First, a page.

ABOUT THE PROJECT
The Community Savings and Loans project (previously Natural Resource Management project) is a partnership with Tembea Youth Centre for Sustainable Development, an indigenous community-based development organization based in Ugunja, Siaya district, Nyanza Province, Kenya. The project has come about out of a dire need to combat the devastating environmental degradation caused by human activity along river Nzoia in the newly created Ugenya district in Kenya (population 187,000). There has been a significant loss of ecosystem, forest, biodiversity and wetlands due to mismanagement of the resources.
There are some key factors that have caused significant environmental degradation in the Ugenya district:
- There is a delicate balance between income generation and sustainable utilisation of natural resources. At present this balance has not been found, so the environment is being severely compromised.
- There isn’t the skill or capacity to investigate alternative livelihoods for young people and their communities.
- There is a lack of knowledge around sustainability and climate change.
The solution is to provide an integrated approach that will put the community at the centre of the project, providing alternative livelihood opportunities through a Community Savings and Loans Scheme, and supporting the rehabilitation of the degraded sites and awareness and education programs through schools.
ENVIRONMENTAL AND AGRICULTURAL INITIATIVES
Tembea’s aims through the project are to:
- Empower 15 young individuals as effective community mobilisers, with skills on basic environmental education, environmental policies, planning and natural resource co-management principles.
- Hold four public dialogue forums to increase environmental awareness amongst the community.
- Facilitate establishment of five tree nurseries with capacity of 100,000 tree seedlings each in 5 schools/communities, and subsequent planting of the trees along the river. To date, five tree nurseries have already been established, 2 in local communities and 3 in primary schools.
- Establish alternative livelihoods for the local people, to steer them away from activities that are detrimental to the local environment. See Community Savings and Loans below.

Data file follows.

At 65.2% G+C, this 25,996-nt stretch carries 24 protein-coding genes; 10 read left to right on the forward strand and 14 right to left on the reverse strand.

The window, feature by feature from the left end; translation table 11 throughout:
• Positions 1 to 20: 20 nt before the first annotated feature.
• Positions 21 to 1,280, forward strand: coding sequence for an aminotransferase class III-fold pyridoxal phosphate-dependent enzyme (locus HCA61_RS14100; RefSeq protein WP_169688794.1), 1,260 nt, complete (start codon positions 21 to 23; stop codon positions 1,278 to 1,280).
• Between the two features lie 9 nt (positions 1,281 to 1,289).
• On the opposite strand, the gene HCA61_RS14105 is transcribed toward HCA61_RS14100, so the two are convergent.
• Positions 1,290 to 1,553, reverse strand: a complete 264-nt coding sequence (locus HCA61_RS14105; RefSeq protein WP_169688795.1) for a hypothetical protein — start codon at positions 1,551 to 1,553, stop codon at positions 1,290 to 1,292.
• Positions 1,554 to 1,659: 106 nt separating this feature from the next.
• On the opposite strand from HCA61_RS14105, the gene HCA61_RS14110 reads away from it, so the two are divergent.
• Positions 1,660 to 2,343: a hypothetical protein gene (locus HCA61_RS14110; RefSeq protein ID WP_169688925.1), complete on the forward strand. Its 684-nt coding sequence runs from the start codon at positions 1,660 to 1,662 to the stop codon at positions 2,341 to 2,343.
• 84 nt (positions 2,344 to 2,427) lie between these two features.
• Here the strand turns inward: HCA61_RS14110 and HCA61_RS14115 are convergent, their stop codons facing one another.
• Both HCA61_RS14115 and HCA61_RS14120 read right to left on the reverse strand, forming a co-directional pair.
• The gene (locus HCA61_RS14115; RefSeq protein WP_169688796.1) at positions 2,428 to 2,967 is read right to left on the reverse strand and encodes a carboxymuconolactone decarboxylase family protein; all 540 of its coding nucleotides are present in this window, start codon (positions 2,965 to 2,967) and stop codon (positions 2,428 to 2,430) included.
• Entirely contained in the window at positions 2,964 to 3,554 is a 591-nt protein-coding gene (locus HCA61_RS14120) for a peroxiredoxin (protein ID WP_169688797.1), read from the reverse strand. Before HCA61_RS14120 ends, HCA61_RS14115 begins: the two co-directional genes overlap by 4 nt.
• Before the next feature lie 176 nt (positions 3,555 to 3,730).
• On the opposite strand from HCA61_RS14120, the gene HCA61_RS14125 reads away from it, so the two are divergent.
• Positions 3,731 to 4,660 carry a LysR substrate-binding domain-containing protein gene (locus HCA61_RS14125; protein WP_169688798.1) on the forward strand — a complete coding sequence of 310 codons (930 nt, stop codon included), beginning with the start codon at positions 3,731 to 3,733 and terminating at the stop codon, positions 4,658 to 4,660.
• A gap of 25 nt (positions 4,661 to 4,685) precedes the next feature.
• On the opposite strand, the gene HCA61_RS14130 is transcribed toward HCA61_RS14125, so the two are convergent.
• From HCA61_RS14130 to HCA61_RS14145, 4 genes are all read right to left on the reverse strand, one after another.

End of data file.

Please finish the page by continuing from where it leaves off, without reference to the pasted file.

Initiatives in schools
Schools are a wonderful platform to pilot sustainable livelihood innovations, environmental conversation and natural resources management innovations. As centres of convergence for communities, students emulate practical skills learnt in school and implement them in their homes and communities.
Tembea’s work in schools includes the constructions of compost toilets; the establishment of kitchen gardens to feed the children in school; the establishment of small-scale businesses (poultry keeping, rabbit keeping) to generate income for the school; tree planting and environmental education.
In the Ulawe, Dendyo and Muhwayo Primary Schools, environment clubs have been formed currently with 56 members. Initiated activities include fortnightly environmental talks, and tree nursery work including local seed collection exercises.
PROVIDING ALTERNATIVE SUSTAINABLE LIVELIHOODS – COMMUNITY SAVINGS AND LOANS
Community Savings and Loans (CSL) is a savings and loaning led microfinance that have the community at centre stage.
The CSL groups are self-organised community groups who collectively save money and lend it to individuals within the group based on their level of need. Each member can put a case forward to the group for why they need a loan; the group then decides if it should be granted. The group also offers a support network for the individuals and gives them a sense of financial security, which most have never felt before.
With the CSL groups in place the individuals are then able to invest their own money into starting their small businesses. Donated funds through Sustainable Table support 70% of the start-up costs and each CSL group or individual must contribute 30%. This ensures that there is personal ownership of any assets that are purchased to help get the business started.
In December 2011, a total of 103 CSL groups had been set-up translating to approximately 2060 households. Net savings value of all groups is almost $10,000 AUD. Through this, a number of groups have initiated alternative livelihood options through joint venture such as indigenous poultry keeping, vegetable farming, and grain farming. The project therefore has great potential in transforming communities whilst embracing environmentally sound and sustainable livelihoods.
The CSL program is helping individuals and families in the region rebuild their lives. We were told a story about a lady who had lost her husband and became homeless. She turned to alcohol and was known as ‘the lady who shouted a lot’. Her community approached her to be a part of a local community savings and loans program and she was able to turn her life around, find a home and start a small business.
In 2012, Sustainable Table provided further funding to support Tembea in strengthening the capacity of communities they work with to effectively and efficiently address the underlying and emerging natural resource management challenges. Tembea worked to expand the Community Savings and Loans program to reach out to a further 3600 households in the region. Tembea also strengthened and scaled up their activities in schools, hoping to reach an additional 15 schools.
Click here to read the blog that Hayley wrote after returning from a project visit in October 2011.